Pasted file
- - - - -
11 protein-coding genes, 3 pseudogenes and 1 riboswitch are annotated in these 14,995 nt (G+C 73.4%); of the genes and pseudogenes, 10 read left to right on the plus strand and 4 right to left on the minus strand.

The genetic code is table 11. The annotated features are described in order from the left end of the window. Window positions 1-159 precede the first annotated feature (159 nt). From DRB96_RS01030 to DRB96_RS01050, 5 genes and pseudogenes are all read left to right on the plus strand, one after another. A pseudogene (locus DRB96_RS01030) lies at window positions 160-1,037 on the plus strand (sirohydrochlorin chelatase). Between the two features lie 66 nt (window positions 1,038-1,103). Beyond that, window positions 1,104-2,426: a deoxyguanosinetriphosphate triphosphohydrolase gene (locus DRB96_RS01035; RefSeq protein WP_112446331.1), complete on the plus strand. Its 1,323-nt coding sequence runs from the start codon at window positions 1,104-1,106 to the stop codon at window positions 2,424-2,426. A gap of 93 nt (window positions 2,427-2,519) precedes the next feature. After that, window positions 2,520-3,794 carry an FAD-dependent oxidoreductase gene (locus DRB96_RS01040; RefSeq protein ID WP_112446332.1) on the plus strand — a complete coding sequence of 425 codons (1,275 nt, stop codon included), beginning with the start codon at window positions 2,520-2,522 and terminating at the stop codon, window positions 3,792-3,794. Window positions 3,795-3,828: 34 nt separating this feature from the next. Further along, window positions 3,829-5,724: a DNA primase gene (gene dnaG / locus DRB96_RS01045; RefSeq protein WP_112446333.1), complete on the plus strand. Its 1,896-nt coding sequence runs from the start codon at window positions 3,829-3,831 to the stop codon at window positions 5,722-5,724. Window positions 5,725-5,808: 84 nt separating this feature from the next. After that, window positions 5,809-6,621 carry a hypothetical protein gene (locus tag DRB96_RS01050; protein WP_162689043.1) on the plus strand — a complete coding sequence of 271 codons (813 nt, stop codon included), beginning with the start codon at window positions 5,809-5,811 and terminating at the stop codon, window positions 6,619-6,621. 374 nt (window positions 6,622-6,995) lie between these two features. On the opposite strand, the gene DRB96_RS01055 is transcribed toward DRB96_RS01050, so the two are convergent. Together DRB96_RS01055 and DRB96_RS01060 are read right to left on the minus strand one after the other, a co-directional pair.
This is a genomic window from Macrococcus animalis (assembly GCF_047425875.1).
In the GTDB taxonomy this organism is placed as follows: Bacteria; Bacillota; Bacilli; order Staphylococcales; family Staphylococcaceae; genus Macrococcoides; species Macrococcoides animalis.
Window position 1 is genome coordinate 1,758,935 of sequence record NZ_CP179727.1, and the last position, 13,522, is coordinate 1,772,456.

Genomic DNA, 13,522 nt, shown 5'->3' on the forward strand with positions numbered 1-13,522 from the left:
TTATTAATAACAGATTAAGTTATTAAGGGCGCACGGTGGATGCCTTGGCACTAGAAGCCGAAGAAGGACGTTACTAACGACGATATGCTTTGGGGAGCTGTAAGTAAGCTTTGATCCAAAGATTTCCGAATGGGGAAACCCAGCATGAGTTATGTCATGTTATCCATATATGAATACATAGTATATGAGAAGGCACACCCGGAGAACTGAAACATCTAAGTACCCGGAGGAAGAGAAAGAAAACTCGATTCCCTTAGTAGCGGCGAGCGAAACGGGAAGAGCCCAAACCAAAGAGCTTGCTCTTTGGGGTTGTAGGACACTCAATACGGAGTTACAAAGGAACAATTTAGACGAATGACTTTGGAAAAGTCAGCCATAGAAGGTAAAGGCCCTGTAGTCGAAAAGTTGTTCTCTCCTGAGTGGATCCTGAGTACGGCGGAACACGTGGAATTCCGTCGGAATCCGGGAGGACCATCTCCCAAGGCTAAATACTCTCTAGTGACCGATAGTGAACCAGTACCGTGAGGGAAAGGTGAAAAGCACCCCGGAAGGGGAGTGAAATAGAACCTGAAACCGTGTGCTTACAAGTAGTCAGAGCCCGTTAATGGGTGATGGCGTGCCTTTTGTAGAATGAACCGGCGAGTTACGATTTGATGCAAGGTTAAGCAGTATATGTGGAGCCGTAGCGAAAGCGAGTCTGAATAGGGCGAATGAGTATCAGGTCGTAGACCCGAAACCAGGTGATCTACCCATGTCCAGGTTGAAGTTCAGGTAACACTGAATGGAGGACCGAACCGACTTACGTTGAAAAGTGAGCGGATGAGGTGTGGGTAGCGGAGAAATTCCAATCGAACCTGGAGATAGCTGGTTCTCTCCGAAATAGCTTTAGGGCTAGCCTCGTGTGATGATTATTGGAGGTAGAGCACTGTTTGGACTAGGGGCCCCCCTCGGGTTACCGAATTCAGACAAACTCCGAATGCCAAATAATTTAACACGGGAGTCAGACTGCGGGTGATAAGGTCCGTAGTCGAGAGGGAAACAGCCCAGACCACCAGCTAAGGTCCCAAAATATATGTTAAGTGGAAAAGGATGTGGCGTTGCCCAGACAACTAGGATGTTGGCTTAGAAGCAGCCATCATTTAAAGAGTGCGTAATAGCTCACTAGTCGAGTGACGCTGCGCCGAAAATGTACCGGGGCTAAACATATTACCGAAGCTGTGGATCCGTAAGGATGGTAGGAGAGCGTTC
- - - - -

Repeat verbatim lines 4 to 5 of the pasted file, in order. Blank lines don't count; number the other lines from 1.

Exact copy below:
In the GTDB taxonomy this organism is placed as follows: Bacteria; Bacillota; Bacilli; order Staphylococcales; family Staphylococcaceae; genus Macrococcoides; species Macrococcoides animalis.
Window position 1 is genome coordinate 1,758,935 of sequence record NZ_CP179727.1, and the last position, 13,522, is coordinate 1,772,456.